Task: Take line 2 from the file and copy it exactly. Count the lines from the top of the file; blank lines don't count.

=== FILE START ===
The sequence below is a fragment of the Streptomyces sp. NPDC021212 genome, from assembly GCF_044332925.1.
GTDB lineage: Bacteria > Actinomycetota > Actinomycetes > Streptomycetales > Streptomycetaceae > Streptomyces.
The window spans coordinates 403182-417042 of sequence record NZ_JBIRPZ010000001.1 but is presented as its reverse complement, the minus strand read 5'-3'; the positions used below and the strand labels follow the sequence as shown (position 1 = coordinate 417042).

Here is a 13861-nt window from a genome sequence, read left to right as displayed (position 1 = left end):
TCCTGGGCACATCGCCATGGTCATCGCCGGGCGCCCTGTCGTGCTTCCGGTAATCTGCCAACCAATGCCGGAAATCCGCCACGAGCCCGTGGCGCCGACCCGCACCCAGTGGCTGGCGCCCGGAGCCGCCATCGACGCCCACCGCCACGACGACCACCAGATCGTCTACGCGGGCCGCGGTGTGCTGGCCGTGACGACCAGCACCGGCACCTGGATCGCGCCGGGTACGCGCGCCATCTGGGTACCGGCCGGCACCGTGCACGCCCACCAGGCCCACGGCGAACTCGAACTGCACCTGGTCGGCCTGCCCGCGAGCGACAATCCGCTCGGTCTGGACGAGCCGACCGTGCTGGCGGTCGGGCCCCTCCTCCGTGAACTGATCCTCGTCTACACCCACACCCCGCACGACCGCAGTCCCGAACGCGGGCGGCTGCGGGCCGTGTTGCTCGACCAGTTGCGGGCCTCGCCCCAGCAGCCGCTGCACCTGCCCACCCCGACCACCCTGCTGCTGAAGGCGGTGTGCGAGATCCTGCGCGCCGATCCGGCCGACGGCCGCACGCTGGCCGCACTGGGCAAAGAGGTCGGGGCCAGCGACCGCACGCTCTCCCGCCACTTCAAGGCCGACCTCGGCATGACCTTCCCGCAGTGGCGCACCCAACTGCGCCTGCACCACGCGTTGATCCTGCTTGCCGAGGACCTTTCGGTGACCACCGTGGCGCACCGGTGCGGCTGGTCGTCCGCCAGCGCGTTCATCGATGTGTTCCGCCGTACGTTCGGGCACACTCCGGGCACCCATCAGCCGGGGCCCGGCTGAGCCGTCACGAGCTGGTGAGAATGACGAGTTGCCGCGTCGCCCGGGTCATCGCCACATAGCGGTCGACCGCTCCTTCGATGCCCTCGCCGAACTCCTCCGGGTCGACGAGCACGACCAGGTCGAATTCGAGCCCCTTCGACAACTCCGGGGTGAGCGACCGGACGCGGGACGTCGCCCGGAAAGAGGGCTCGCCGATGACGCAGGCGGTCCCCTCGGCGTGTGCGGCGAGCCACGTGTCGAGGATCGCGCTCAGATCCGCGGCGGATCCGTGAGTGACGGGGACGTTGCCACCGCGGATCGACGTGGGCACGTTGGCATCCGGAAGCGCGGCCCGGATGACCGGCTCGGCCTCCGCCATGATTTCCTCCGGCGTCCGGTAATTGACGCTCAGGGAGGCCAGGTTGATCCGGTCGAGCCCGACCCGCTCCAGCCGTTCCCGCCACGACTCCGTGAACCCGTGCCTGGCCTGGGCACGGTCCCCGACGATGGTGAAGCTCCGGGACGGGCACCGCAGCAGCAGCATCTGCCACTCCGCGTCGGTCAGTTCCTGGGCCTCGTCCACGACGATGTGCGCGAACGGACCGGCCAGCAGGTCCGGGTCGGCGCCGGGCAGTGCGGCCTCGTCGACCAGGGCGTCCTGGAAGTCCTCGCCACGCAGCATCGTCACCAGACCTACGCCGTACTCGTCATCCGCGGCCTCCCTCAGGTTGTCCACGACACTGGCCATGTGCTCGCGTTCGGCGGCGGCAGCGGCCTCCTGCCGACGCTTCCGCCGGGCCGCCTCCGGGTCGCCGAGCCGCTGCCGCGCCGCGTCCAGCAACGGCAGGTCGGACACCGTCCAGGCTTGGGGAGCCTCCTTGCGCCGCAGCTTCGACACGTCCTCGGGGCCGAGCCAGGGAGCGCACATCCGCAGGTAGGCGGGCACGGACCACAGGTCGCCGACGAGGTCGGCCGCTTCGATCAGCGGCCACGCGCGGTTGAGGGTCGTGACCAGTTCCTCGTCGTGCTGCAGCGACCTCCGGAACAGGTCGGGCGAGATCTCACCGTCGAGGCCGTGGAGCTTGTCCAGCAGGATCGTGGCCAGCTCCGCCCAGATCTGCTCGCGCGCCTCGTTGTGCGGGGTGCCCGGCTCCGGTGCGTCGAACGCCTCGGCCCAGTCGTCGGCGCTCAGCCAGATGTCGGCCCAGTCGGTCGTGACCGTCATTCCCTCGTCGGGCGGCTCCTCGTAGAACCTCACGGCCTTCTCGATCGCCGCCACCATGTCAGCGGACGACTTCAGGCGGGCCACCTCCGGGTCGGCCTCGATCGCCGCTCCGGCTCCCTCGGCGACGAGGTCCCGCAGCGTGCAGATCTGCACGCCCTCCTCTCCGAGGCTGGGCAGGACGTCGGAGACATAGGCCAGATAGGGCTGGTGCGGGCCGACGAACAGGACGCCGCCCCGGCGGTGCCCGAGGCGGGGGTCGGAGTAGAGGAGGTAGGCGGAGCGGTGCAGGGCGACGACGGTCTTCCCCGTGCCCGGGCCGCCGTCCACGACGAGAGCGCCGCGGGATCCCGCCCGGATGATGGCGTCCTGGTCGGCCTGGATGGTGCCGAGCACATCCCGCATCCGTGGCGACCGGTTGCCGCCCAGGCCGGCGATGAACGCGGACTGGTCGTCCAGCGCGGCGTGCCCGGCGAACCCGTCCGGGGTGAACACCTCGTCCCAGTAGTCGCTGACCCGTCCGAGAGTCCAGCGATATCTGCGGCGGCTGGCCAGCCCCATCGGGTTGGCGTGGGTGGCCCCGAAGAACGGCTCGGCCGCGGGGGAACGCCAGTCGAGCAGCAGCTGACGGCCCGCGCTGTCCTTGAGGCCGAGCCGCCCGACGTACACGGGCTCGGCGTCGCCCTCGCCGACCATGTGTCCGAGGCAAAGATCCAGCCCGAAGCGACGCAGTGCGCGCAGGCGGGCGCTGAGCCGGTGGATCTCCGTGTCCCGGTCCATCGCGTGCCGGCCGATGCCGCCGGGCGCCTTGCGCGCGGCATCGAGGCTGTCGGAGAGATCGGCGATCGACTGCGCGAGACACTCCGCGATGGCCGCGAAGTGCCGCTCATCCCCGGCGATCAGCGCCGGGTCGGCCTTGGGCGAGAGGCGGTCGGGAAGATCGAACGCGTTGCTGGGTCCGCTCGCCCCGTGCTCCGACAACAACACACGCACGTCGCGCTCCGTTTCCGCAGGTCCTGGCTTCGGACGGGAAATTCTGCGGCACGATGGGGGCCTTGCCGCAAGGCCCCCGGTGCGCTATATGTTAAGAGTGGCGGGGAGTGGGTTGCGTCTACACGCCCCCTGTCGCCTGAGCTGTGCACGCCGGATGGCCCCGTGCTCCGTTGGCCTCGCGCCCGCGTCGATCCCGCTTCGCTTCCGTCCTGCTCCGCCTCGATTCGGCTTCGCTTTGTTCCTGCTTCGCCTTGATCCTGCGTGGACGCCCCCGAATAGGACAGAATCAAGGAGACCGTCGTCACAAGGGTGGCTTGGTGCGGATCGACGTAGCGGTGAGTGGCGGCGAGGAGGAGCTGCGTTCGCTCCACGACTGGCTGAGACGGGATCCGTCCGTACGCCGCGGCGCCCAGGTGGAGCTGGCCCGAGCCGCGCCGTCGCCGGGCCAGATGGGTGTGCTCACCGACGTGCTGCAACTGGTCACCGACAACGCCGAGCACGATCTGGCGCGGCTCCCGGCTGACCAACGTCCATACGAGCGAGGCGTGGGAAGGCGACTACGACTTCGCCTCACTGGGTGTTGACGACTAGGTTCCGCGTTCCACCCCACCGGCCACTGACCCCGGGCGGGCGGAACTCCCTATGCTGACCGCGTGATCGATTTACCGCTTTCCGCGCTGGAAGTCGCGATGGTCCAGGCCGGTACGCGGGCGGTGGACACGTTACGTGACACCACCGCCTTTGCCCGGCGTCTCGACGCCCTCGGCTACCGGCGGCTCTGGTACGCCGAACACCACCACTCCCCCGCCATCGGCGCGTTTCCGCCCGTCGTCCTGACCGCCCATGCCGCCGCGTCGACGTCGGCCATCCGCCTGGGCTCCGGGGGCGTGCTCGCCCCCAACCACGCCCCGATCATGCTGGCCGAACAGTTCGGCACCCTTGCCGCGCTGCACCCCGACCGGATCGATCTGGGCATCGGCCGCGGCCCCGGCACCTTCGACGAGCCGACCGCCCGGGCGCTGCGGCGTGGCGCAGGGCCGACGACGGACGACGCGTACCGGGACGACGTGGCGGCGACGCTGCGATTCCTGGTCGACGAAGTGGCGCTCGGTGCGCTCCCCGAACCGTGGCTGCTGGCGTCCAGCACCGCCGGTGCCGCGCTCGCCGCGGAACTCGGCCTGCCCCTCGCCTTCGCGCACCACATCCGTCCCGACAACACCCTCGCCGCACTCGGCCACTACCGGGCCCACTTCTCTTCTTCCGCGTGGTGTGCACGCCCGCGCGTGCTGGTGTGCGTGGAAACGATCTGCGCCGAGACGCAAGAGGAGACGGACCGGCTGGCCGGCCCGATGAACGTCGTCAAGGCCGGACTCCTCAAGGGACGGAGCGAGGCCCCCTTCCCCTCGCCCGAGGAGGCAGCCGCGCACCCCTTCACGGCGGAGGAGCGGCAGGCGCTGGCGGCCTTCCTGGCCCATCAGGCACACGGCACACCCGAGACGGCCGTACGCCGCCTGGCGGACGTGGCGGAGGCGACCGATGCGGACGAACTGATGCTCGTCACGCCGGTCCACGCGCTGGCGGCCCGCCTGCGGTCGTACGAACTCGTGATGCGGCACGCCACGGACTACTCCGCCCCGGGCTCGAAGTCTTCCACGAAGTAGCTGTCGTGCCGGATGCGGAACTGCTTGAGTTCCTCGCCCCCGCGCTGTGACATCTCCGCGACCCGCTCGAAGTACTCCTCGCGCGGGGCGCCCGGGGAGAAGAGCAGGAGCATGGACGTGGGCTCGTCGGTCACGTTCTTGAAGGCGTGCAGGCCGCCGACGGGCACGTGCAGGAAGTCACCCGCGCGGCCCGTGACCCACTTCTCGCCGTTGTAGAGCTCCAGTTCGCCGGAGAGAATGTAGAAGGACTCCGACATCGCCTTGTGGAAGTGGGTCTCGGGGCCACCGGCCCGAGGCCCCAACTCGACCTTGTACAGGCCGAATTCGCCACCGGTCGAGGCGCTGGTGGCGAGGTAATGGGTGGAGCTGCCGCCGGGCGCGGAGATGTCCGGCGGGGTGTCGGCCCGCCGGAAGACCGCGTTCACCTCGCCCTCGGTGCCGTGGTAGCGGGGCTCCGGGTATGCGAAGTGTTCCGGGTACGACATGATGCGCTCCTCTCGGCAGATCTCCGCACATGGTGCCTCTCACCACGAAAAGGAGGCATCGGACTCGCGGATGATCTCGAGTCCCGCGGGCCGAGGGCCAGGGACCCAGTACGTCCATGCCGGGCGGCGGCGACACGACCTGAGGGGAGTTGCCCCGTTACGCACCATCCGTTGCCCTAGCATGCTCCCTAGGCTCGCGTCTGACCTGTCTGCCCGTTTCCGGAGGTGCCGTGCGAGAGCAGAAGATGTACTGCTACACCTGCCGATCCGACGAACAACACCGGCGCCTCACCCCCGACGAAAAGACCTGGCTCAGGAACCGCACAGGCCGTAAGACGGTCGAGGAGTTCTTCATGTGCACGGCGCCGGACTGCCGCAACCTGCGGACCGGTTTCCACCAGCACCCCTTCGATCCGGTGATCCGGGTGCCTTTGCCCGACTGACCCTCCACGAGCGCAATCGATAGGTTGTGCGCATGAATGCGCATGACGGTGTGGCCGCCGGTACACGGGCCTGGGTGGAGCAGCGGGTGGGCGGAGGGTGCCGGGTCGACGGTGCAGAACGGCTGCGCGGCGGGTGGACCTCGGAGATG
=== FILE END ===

GTDB lineage: Bacteria > Actinomycetota > Actinomycetes > Streptomycetales > Streptomycetaceae > Streptomyces.